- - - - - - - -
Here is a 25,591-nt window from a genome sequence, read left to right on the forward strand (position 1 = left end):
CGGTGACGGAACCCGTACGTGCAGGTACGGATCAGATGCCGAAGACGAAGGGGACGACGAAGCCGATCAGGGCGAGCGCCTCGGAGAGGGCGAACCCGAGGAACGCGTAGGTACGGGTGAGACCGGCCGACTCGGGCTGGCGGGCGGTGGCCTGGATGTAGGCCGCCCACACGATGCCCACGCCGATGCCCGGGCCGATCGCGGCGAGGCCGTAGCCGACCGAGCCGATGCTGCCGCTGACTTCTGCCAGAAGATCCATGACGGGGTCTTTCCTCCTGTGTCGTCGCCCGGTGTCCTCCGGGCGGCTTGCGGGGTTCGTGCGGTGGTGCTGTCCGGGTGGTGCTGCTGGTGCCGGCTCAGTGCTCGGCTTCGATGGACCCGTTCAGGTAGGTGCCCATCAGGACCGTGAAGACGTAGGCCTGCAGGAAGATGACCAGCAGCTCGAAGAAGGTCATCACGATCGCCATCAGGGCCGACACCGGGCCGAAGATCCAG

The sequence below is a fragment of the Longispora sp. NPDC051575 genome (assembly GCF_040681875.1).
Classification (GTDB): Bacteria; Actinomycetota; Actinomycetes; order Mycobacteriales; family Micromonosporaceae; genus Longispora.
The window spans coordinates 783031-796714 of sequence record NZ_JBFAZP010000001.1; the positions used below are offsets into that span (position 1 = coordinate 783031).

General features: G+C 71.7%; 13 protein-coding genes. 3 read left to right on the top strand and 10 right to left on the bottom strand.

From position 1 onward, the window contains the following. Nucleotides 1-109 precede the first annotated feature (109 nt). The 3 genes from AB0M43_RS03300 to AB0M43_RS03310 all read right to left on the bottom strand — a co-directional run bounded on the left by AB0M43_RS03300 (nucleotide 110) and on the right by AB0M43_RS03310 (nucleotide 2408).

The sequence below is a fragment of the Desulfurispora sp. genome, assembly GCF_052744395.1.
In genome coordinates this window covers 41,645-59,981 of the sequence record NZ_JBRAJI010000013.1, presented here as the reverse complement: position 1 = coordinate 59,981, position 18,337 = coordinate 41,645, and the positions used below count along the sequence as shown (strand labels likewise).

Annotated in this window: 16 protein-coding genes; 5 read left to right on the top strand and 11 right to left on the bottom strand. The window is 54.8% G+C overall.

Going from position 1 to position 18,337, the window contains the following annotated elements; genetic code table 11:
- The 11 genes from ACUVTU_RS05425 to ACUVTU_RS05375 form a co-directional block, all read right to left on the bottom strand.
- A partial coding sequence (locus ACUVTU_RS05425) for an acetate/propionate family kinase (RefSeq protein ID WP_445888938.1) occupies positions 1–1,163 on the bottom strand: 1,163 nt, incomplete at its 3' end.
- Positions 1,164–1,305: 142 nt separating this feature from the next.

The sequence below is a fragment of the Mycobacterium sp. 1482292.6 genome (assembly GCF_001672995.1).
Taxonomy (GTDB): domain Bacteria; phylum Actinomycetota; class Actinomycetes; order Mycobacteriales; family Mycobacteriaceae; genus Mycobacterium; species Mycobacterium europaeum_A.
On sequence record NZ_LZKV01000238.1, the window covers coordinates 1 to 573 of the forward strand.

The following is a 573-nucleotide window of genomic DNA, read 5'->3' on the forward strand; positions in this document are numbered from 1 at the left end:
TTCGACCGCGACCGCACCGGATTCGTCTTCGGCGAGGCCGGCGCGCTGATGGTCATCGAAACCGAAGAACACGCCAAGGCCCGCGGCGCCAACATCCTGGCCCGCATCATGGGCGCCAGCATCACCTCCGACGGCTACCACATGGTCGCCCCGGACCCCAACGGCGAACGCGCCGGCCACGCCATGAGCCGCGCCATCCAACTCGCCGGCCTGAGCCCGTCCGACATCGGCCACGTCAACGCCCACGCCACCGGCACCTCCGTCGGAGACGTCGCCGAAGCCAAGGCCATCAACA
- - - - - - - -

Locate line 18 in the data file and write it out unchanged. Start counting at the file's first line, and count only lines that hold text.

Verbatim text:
The following is a 573-nucleotide window of genomic DNA, read 5'->3' on the forward strand; positions in this document are numbered from 1 at the left end: